President's Day: Washington Never Stopped Fighting the British Empire
February 20, 2012 • 9:30AM

In this perilous time for America, when a British puppet occupies the Presidential chair, and a dying British Empire lashes out with fire and sword, it is well to remember how a real American President comports himself when faced with the destruction of the nation. During George Washington's second term as President, the British Empire launched multiple, cascading attacks on America's sovereignty, attempting to lure the new nation into self-destructive wars against France, and even Britain itself. At the same time, the Empire encouraged attacks on the U.S. Constitution, financing and seducing a wide range of groups to completely forget their own actual interests, which were tied to the national interest.

George Washington did not fool himself that the American Revolution had decided the contest for all time. Even before he became president, when a group of Western Massachusetts farmers, financed by a group of Canadian (i.e., British) doctors, began a so-called tax revolt in 1786, Washington wrote to David Humphreys, his former aide-de-camp, "...there surely are men of consequence and abilities behind the Curtain, who move the puppits [sic]. The designs of whom may be deep and dangerous. They may be instigated by British Councils — actuated by ambitious motives — or being influenced by dishonest principles, had rather see the Country plunged in civil discord than do what Justice would dictate to an honest mind."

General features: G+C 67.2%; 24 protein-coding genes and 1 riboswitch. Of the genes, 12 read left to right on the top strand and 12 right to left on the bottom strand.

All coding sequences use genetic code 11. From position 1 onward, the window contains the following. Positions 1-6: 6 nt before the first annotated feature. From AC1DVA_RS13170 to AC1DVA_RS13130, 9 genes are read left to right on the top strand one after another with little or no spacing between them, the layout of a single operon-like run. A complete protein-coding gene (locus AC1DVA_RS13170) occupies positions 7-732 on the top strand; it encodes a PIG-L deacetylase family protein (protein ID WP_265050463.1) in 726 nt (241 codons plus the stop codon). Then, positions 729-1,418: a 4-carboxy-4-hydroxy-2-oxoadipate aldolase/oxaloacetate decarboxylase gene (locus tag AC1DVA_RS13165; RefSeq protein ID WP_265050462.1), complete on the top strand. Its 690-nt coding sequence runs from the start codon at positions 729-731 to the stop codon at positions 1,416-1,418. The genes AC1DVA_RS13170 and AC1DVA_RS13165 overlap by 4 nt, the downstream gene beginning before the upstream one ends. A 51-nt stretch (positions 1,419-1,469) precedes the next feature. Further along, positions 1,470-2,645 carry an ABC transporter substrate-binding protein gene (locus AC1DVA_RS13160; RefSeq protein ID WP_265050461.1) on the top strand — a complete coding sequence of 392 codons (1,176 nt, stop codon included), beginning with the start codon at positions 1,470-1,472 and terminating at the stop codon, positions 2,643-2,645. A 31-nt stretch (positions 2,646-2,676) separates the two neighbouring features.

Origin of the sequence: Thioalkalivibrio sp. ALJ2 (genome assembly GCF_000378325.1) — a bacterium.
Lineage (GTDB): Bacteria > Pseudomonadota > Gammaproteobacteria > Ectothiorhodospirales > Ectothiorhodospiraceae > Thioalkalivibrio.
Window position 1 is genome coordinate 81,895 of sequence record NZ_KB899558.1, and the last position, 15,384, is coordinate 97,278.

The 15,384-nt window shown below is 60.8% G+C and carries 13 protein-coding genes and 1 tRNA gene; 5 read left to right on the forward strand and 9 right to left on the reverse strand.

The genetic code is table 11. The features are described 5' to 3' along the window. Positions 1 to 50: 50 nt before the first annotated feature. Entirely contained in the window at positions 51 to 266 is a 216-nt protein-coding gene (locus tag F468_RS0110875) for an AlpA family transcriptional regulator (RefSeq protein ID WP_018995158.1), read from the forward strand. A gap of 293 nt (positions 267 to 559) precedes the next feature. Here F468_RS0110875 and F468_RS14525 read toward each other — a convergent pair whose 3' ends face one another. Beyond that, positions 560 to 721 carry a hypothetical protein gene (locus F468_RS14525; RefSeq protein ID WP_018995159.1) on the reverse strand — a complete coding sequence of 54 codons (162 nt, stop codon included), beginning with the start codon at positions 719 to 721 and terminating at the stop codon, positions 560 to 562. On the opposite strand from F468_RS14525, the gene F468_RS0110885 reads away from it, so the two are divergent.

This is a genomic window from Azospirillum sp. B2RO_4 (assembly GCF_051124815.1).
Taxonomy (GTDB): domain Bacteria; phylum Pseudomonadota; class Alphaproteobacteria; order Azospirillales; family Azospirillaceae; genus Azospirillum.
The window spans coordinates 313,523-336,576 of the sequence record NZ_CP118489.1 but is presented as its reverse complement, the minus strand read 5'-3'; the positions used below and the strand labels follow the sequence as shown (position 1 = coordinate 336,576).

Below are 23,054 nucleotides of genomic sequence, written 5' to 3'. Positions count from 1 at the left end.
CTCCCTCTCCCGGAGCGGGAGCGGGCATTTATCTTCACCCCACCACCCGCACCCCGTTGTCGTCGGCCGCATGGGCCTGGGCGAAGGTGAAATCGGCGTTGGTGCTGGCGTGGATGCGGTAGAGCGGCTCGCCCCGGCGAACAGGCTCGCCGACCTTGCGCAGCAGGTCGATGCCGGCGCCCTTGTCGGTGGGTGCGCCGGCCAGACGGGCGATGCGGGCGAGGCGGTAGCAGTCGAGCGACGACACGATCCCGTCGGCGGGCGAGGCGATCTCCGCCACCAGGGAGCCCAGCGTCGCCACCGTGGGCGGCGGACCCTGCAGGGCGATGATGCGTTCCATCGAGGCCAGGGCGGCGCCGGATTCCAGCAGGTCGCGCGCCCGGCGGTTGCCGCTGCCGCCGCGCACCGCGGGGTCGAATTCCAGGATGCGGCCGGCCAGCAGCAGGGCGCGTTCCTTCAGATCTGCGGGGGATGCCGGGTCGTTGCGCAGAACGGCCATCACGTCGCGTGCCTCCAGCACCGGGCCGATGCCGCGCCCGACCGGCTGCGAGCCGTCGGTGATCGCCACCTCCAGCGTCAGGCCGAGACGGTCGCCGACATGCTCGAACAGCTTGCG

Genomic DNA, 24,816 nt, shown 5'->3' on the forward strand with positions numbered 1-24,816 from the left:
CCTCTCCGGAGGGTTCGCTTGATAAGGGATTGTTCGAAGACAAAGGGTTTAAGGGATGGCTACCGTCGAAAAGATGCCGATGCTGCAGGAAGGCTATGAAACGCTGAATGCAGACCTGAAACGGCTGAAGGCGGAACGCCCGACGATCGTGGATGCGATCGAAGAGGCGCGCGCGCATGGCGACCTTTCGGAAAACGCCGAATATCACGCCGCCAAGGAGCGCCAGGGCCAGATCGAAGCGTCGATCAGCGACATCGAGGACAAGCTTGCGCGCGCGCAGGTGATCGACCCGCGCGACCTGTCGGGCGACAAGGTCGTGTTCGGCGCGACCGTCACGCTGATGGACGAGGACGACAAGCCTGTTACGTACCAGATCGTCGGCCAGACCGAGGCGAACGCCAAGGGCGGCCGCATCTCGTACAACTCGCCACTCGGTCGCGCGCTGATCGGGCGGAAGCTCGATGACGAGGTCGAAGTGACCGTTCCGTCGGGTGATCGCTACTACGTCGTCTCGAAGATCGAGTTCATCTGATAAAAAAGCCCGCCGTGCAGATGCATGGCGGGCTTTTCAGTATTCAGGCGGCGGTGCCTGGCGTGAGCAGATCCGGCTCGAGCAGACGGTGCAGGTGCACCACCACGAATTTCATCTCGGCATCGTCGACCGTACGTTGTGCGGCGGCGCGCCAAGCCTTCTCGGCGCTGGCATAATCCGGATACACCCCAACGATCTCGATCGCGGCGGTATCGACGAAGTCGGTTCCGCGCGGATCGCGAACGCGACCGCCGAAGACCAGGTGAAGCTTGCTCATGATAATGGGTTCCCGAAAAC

In a letter to Henry Knox, his future Secretary of War, Washington was more explicit:
"That G.[reat] B.[ritain] will be an unconcerned spectator of the present insurrections (if they continue) is not to be expected. That she is at this moment sowing the Seeds of jealousy and discontent among the various tribes of Indians on our frontier admits of no doubt, in my mind. And that she will improve every opportunity to foment the spirit of turbulence within the bowels of the United States, with a view of distracting our governments, & promoting divisions, is, with me, not less certain. Her first Manoeuvres will, no doubt, be covert, and may remain so till the period shall arrive when a decided line of conduct may avail her. Charges of violating the treaty [that ended the Revolution], & other pretexts will not then be wanting to colour overt acts, tending to effect the great objects of which she has long been in labour. A man is now at the head of their American Affairs well calculated to conduct measures of this kind, & more than probably was selected for the purpose. We ought not therefore to sleep nor to slumber — vigilence in the watching, & vigour in acting, is, in my opinion, become indispensably necessary...."

As both Britain and France, in succession, impressed American seamen, seized American goods from ships on the high seas, and brought prize ships captured from each other into American ports, their respective factions howled for war against each other. But the venom directed against each other was nothing compared to the venom directed against George Washington. After the execution of King Louis XVI in France, a newspaper catering to America's deluded Jacobin faction featured a cartoon entitled "The Funeral of George Washington," which showed the President being guillotined. But the cool-headed President, who had brought the Continental Army through seven years of war to victory, never let personal pique distort his perception of the national interest. War with Britain and France was avoided, both Shay's Rebellion and the Whiskey Rebellion were ended, and a lot of deluded Americans woke up to the fact that they had been fooled by a cunning and relentless foe.